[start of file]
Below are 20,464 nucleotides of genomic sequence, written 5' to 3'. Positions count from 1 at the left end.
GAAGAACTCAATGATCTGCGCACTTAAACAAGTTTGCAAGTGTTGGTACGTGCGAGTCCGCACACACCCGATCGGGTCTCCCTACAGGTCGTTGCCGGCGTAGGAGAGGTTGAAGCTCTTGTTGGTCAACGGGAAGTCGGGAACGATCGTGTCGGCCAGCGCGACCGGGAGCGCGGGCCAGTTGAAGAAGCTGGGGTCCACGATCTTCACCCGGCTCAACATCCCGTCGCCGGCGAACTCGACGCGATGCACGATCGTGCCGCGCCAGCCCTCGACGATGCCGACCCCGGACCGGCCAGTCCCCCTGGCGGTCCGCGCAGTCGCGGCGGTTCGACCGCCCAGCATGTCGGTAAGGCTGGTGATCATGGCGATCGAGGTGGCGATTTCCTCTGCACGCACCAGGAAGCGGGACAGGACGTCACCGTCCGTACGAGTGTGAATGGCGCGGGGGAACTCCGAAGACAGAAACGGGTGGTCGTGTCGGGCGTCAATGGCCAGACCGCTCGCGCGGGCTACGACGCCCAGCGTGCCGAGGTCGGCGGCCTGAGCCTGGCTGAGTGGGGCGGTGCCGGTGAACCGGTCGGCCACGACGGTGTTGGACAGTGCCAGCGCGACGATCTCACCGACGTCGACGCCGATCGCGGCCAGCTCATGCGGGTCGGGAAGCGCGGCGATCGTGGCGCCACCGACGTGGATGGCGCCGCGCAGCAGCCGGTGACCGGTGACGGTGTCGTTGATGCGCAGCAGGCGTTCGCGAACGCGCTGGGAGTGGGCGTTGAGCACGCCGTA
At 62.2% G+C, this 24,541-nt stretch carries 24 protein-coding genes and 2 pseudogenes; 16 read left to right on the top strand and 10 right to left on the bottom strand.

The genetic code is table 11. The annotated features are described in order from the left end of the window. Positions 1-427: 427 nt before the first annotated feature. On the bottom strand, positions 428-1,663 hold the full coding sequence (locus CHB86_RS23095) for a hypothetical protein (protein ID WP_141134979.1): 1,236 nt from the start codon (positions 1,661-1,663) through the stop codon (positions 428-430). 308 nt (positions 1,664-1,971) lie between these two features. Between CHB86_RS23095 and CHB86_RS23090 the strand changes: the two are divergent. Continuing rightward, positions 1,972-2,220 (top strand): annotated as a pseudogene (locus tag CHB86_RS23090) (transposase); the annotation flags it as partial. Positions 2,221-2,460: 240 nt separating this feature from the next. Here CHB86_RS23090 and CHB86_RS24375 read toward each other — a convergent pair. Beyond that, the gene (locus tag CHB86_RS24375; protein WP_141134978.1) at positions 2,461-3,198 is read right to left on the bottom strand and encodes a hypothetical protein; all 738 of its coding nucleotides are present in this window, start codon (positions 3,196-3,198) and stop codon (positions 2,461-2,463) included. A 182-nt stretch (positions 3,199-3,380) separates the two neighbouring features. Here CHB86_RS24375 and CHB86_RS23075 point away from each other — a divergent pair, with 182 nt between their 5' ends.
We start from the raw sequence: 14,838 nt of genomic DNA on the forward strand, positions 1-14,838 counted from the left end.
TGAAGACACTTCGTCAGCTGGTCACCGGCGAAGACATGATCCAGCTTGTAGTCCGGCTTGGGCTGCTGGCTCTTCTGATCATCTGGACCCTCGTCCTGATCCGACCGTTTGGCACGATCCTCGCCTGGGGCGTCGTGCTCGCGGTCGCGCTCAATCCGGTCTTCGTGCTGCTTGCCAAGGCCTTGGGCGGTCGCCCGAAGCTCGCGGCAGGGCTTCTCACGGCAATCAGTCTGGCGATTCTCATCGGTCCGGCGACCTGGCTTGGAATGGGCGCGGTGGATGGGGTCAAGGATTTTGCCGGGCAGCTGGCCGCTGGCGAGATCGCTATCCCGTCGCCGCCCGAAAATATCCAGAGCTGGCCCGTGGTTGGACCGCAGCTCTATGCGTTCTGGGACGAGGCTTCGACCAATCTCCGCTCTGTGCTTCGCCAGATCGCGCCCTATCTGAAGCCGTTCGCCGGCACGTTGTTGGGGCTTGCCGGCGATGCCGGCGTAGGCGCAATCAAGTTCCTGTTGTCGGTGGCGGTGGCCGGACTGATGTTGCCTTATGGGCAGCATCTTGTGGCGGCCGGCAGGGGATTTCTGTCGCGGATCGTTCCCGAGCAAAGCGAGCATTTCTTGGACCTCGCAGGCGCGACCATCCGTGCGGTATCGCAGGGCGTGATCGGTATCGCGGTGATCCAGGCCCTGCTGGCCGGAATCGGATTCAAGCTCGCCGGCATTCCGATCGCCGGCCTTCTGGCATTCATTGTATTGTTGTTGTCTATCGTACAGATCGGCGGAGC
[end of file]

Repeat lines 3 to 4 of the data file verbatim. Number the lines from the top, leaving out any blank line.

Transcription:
At 62.2% G+C, this 24,541-nt stretch carries 24 protein-coding genes and 2 pseudogenes; 16 read left to right on the top strand and 10 right to left on the bottom strand.

The genetic code is table 11. The annotated features are described in order from the left end of the window. Positions 1-427: 427 nt before the first annotated feature. On the bottom strand, positions 428-1,663 hold the full coding sequence (locus CHB86_RS23095) for a hypothetical protein (protein ID WP_141134979.1): 1,236 nt from the start codon (positions 1,661-1,663) through the stop codon (positions 428-430). 308 nt (positions 1,664-1,971) lie between these two features. Between CHB86_RS23095 and CHB86_RS23090 the strand changes: the two are divergent. Continuing rightward, positions 1,972-2,220 (top strand): annotated as a pseudogene (locus tag CHB86_RS23090) (transposase); the annotation flags it as partial. Positions 2,221-2,460: 240 nt separating this feature from the next. Here CHB86_RS23090 and CHB86_RS24375 read toward each other — a convergent pair. Beyond that, the gene (locus tag CHB86_RS24375; protein WP_141134978.1) at positions 2,461-3,198 is read right to left on the bottom strand and encodes a hypothetical protein; all 738 of its coding nucleotides are present in this window, start codon (positions 3,196-3,198) and stop codon (positions 2,461-2,463) included. A 182-nt stretch (positions 3,199-3,380) separates the two neighbouring features. Here CHB86_RS24375 and CHB86_RS23075 point away from each other — a divergent pair, with 182 nt between their 5' ends.